This is olds

Green power companies are heading for "crisis" and Britain should no longer rely on them to meet its energy security and climate change obligations, some industry experts are warning.

They were always in crisis. They were never going to be able to plug the energy gap.

Could we please have some news in newspapers?

3 comments on “This is olds

  1. Interesting article. All along we have been told by the leaders and the media that the technology is out there, not just to fight Climate change but to lift us out of a recession and ‘provide jobs’ and lucrative opportunities for business start ups and budding entreprenuers etc etc.

    With govt intervention extending to just simple, realistic carbon and pollution taxes, coal, oil and gas would be the cheapest and most beneficial forms of energy. Then it would be nuclear and by the 2050’s probably Fusion. Wind and Solar, it could be argued, would always struggle to be truly competitive.

  2. I’ve worked in renewables for 20 years, and yes, the sector is awash with bullshitters (as is the energy sector generally). But as the Czechs and Poles are trying to point out at the moment, don’t lump us all together, we’re not all the same, whether Eastern Europeans or renewable technologies. Some technologies could make a partial contribution, and unless you think that technologically it has to be all or nothing, then partial contributions are worth having (in fact, if you agree as most energy economists do that the key to security is diversity, partial is better than the single magic bullet).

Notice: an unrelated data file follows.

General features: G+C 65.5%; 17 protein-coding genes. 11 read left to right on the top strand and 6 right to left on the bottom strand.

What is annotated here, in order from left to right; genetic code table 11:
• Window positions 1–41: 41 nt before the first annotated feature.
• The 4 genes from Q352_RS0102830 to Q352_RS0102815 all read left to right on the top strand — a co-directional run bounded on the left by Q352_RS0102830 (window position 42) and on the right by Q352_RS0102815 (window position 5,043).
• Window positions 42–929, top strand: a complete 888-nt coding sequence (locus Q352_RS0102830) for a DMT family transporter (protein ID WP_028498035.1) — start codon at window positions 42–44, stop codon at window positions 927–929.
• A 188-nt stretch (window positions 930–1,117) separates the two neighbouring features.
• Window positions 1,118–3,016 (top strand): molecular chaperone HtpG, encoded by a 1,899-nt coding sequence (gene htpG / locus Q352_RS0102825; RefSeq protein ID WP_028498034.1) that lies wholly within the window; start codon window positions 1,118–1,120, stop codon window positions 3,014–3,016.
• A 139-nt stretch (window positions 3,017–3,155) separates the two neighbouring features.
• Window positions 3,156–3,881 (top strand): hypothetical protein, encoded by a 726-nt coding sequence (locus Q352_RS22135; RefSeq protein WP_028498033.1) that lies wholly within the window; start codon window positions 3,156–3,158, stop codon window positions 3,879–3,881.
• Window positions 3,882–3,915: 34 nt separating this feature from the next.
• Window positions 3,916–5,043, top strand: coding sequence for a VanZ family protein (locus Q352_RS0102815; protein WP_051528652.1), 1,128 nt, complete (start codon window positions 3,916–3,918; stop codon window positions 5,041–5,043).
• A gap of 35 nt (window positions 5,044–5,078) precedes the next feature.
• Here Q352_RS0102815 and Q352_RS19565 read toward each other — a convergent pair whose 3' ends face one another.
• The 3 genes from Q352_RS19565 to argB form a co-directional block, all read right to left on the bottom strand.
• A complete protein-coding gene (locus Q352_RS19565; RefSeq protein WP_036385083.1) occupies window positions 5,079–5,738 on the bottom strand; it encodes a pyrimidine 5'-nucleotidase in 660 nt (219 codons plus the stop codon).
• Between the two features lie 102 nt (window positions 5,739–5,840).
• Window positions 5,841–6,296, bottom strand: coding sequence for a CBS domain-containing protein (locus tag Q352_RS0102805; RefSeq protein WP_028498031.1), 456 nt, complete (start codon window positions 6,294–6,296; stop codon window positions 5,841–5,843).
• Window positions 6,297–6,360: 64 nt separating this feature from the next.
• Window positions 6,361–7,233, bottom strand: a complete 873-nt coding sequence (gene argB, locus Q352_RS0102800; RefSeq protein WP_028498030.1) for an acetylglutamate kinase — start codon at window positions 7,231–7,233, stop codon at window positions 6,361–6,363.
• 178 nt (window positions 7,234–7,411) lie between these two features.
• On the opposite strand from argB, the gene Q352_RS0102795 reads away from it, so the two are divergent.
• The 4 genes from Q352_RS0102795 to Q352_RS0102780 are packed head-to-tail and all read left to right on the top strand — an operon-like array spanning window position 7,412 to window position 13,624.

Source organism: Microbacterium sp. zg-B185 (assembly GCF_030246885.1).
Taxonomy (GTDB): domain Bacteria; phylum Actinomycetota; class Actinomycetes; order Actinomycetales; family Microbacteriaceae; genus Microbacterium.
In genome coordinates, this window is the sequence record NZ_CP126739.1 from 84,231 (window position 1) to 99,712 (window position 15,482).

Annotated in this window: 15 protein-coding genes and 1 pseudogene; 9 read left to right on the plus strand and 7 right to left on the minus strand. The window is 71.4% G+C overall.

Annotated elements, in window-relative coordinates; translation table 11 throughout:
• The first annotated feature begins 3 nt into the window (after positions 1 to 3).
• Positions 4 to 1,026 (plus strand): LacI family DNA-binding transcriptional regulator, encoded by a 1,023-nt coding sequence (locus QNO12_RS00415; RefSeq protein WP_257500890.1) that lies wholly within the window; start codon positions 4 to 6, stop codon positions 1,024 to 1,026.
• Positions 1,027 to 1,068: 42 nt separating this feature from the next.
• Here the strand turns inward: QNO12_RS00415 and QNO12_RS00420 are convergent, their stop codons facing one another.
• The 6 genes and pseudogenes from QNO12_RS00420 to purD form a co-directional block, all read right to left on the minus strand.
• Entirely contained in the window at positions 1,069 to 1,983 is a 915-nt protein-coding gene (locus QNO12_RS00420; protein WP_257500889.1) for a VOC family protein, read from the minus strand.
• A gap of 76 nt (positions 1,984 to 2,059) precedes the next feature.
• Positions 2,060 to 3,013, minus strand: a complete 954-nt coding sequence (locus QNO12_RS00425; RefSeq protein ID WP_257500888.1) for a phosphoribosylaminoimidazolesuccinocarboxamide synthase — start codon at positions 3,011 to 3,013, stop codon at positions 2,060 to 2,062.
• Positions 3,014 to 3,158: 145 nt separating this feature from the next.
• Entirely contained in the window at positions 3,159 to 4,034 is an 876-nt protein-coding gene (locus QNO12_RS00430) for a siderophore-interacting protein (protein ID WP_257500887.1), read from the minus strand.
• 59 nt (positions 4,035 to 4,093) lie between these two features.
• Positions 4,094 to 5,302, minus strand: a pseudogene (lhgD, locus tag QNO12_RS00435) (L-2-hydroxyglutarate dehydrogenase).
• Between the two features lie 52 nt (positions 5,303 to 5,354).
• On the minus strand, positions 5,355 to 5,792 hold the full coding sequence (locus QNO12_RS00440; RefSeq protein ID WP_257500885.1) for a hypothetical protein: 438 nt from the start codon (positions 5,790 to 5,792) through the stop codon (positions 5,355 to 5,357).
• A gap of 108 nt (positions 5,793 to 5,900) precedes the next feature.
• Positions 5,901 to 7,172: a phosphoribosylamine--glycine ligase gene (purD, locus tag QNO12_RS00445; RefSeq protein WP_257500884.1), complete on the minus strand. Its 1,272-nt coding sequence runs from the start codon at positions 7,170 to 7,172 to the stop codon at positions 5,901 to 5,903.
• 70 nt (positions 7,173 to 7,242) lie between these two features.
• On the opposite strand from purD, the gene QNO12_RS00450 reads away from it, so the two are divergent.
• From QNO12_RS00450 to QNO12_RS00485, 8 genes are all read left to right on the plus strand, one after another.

The trouble is, the technologies that made the biggest lobbying effort (particularly wind, but wave and solar too) were the ones that needed to make the biggest lobbying effort, because they needed the most government intervention to make them happen. So these are the technologies that everyone associates with renewables, when there are other more practical and reliable options out there.

    Did you know that biomass (landfill gas, waste, straw, wood, sewage, etc) has supplied far more electricity than has come from wind every year in the UK since we started developing new renewables in the 80s? Landfill gas on its own was bigger than wind until (I think) this year. From most of the reporting, you’d think wind and renewables were synonymous, in the same way that you would think, listening to people like Portillo and Ingham, that electricity and energy were synonymous.

    We just need a mechanism to internalize the social cost of carbon, and a competitive, liquid disintegrated energy market, and then we’ll find out what’s really worth doing, and what is flannel. For a suggestion for how to discover the real cost of carbon, rather than ridiculous derivatives like the EU-ETS that have little to do with the risks (whatever you think they are) of harm caused by anthropogenic global warming, have a look at

    For Neil, the stuff about export opportunities and jobs is just flannel that allows the Government and lobbyists to argue that there were other factors besides climate change that should be taken into account when supporting renewables. That allowed them to pick their winners rather than providing a flat price for carbon and see what turned up. Whenever you say in policy meetings “it’s ridiculous that you are treating one means of reducing carbon as somehow two or ten or even one hundred times more valuable than other means of reducing carbon”, the answer you get is “ah, but the mechanism doesn’t just reward the carbon-savings, but all these other ‘benefits’ too, which we’ve somehow calculated justify these differentials”. Actually, I suspect the economists who deal with this in the civil service know this is bullshit, but for as long as their political masters have such an intimate relationship with the Big Six, who see more potential for corporate capture in the wind sector than elsewhere, they have no alternative but to come up with farcically bogus justifications. So we’ll continue to be fed this flannel, until renewables in general are discredited. Makes me sick.

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